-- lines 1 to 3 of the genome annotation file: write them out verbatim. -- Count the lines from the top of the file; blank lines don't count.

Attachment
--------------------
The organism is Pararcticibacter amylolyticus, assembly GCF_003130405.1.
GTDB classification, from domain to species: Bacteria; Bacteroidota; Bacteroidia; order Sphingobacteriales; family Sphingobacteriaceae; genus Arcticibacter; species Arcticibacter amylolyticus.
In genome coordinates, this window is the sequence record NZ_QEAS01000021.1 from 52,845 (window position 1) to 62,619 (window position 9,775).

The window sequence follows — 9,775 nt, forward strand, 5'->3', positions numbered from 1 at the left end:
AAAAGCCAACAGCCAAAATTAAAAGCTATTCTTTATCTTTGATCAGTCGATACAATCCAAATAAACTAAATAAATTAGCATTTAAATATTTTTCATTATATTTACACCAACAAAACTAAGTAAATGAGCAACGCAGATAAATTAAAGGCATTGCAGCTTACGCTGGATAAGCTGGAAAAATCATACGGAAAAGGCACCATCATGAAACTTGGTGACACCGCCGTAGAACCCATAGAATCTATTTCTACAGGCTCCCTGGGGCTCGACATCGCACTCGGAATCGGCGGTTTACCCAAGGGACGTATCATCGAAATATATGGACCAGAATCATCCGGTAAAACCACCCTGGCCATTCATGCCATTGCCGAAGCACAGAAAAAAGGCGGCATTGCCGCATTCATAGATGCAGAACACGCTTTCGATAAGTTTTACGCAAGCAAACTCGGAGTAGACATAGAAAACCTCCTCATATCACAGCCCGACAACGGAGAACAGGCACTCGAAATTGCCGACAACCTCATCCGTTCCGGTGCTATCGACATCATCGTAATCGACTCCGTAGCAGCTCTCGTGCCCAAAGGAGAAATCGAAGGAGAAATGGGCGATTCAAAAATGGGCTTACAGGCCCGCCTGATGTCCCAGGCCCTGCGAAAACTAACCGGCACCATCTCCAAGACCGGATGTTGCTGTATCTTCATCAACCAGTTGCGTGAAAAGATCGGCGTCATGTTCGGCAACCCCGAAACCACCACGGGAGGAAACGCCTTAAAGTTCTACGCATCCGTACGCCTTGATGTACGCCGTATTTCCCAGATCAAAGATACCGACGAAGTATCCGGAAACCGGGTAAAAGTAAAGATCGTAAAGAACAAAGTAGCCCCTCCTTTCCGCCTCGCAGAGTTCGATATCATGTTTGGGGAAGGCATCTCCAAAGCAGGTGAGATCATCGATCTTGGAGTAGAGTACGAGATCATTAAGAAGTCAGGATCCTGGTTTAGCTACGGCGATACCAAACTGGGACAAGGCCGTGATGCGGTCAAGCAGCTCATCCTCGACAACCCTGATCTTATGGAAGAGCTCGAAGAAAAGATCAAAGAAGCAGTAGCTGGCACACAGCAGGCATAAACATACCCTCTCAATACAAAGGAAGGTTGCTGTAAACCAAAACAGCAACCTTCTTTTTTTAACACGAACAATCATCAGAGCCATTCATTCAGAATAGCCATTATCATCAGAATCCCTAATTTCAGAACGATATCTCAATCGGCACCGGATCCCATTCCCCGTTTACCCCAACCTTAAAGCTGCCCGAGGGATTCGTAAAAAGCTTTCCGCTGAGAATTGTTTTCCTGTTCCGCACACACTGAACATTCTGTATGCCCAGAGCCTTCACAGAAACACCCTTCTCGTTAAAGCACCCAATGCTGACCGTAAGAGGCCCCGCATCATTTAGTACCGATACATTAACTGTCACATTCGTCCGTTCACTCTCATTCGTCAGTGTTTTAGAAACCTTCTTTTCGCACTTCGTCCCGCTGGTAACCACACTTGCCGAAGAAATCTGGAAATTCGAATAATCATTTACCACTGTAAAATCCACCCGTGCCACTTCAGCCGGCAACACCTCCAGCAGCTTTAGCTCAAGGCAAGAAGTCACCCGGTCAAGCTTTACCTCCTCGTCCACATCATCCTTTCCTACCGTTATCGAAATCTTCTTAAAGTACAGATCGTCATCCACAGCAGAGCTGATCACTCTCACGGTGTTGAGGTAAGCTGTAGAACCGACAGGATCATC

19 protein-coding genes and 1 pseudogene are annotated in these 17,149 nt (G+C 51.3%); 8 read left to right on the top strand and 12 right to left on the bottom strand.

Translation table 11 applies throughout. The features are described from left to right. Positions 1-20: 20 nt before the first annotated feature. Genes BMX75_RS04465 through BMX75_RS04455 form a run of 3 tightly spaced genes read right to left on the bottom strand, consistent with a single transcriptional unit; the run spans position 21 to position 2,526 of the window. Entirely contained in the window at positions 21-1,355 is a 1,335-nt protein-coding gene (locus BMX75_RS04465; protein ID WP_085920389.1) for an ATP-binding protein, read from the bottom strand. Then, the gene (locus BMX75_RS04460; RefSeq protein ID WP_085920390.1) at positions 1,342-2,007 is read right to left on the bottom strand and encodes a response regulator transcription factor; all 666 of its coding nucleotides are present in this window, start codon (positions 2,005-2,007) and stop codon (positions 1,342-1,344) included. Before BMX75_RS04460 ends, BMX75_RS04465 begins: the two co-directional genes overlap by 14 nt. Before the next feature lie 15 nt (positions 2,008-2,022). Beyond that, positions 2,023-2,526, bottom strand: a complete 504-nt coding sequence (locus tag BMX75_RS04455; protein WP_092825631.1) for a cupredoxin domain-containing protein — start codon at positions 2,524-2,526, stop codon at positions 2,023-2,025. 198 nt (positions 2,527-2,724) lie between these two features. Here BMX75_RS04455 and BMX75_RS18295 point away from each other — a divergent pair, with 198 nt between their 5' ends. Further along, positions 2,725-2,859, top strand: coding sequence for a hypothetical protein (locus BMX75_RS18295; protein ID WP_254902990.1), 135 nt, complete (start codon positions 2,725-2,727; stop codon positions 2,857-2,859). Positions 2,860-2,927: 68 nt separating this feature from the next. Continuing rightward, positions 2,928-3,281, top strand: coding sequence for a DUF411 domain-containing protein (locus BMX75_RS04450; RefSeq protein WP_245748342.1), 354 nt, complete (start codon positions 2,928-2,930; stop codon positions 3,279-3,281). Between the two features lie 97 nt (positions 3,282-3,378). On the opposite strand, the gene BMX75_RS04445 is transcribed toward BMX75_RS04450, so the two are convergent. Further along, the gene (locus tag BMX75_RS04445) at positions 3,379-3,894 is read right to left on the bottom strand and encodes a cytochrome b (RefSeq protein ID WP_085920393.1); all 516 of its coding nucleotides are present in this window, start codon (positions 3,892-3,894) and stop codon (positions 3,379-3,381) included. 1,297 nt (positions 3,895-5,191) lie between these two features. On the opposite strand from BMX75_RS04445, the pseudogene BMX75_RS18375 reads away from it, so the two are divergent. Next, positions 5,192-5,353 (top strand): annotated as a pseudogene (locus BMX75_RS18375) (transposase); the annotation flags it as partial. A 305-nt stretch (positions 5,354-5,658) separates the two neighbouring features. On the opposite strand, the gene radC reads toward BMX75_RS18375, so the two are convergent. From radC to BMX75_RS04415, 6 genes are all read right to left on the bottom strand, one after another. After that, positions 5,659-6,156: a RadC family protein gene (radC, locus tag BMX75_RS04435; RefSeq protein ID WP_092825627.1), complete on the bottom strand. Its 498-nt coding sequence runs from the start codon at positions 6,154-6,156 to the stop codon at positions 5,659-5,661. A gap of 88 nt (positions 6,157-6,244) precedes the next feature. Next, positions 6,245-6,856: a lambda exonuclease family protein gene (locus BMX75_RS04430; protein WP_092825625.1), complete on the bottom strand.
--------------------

The organism is Pararcticibacter amylolyticus, assembly GCF_003130405.1.
GTDB classification, from domain to species: Bacteria; Bacteroidota; Bacteroidia; order Sphingobacteriales; family Sphingobacteriaceae; genus Arcticibacter; species Arcticibacter amylolyticus.
In genome coordinates, this window is the sequence record NZ_QEAS01000021.1 from 52,845 (window position 1) to 62,619 (window position 9,775).